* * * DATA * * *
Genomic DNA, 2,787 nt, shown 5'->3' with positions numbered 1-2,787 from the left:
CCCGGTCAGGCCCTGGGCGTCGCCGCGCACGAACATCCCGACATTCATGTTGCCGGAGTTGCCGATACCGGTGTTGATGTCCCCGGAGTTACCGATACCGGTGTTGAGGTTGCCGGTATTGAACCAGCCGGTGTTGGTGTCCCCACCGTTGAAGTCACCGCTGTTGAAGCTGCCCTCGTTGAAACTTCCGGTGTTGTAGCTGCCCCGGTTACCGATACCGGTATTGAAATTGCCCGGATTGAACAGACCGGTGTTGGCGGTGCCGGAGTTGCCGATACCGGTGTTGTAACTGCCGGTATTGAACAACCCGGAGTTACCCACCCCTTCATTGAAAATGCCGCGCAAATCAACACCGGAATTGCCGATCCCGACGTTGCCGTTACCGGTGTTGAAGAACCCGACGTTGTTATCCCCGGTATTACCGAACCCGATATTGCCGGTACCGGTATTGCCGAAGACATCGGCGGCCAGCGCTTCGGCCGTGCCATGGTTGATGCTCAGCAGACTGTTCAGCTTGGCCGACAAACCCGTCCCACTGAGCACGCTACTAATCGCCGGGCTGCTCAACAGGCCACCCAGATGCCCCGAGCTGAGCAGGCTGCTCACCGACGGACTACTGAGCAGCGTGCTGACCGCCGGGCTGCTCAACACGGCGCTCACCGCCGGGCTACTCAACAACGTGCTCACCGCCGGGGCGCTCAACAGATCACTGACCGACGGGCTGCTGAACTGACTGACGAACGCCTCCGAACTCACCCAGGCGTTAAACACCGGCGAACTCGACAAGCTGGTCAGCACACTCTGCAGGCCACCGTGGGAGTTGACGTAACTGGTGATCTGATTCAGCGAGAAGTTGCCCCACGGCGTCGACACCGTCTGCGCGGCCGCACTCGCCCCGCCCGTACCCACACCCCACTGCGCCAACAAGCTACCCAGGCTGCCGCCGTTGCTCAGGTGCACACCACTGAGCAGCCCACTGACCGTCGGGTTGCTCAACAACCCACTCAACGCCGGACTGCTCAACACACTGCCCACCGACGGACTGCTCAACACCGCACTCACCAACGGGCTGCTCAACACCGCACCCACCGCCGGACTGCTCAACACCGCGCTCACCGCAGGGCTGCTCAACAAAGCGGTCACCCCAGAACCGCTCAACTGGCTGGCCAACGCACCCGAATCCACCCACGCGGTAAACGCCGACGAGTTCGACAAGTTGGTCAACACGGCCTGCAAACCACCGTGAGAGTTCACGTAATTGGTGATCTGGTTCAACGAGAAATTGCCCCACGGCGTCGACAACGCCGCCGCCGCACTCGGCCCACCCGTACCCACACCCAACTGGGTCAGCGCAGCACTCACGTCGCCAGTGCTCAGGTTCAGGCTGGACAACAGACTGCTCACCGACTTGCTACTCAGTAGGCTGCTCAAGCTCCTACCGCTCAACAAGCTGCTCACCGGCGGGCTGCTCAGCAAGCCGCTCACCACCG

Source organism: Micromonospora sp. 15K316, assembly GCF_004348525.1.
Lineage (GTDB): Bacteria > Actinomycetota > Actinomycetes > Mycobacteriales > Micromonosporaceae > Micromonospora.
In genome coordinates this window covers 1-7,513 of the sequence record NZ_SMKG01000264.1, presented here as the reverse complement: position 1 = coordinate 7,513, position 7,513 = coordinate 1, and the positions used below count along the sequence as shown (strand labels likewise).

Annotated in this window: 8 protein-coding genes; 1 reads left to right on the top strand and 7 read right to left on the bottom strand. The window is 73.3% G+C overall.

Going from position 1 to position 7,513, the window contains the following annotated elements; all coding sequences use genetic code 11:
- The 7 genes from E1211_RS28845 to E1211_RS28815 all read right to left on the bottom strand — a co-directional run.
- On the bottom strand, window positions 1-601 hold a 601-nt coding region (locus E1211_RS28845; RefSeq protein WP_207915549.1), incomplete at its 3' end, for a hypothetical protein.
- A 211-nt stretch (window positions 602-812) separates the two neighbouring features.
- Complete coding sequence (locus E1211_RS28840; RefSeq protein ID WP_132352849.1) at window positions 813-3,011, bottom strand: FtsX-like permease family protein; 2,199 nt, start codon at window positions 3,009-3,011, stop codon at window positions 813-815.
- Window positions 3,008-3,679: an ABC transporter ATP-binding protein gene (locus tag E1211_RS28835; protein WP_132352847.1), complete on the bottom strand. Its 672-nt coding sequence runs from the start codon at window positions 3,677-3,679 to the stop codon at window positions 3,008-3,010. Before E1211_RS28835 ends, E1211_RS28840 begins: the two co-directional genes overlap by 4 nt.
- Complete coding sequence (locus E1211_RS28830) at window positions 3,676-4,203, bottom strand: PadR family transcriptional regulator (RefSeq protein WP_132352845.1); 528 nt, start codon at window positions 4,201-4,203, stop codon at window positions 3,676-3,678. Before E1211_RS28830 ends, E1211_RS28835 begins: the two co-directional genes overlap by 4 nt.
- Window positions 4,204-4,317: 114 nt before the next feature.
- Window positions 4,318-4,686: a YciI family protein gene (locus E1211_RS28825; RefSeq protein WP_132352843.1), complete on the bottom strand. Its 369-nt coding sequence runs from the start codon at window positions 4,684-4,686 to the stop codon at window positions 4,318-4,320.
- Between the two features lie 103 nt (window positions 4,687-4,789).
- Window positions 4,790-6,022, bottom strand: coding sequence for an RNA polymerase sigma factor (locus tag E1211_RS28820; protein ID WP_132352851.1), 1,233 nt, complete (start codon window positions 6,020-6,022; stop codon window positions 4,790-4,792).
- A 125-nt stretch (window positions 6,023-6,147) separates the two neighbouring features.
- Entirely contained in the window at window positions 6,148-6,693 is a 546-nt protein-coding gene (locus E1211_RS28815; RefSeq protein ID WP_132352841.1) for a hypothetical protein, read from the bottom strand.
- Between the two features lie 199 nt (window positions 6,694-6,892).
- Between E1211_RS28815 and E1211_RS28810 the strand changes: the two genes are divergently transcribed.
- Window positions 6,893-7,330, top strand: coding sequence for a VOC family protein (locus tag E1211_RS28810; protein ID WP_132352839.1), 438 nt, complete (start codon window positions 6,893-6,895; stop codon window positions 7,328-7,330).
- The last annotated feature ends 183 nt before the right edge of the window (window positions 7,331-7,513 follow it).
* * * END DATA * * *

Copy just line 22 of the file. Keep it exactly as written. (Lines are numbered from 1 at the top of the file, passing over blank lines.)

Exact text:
- Window positions 6,893-7,330, top strand: coding sequence for a VOC family protein (locus tag E1211_RS28810; protein ID WP_132352839.1), 438 nt, complete (start codon window positions 6,893-6,895; stop codon window positions 7,328-7,330).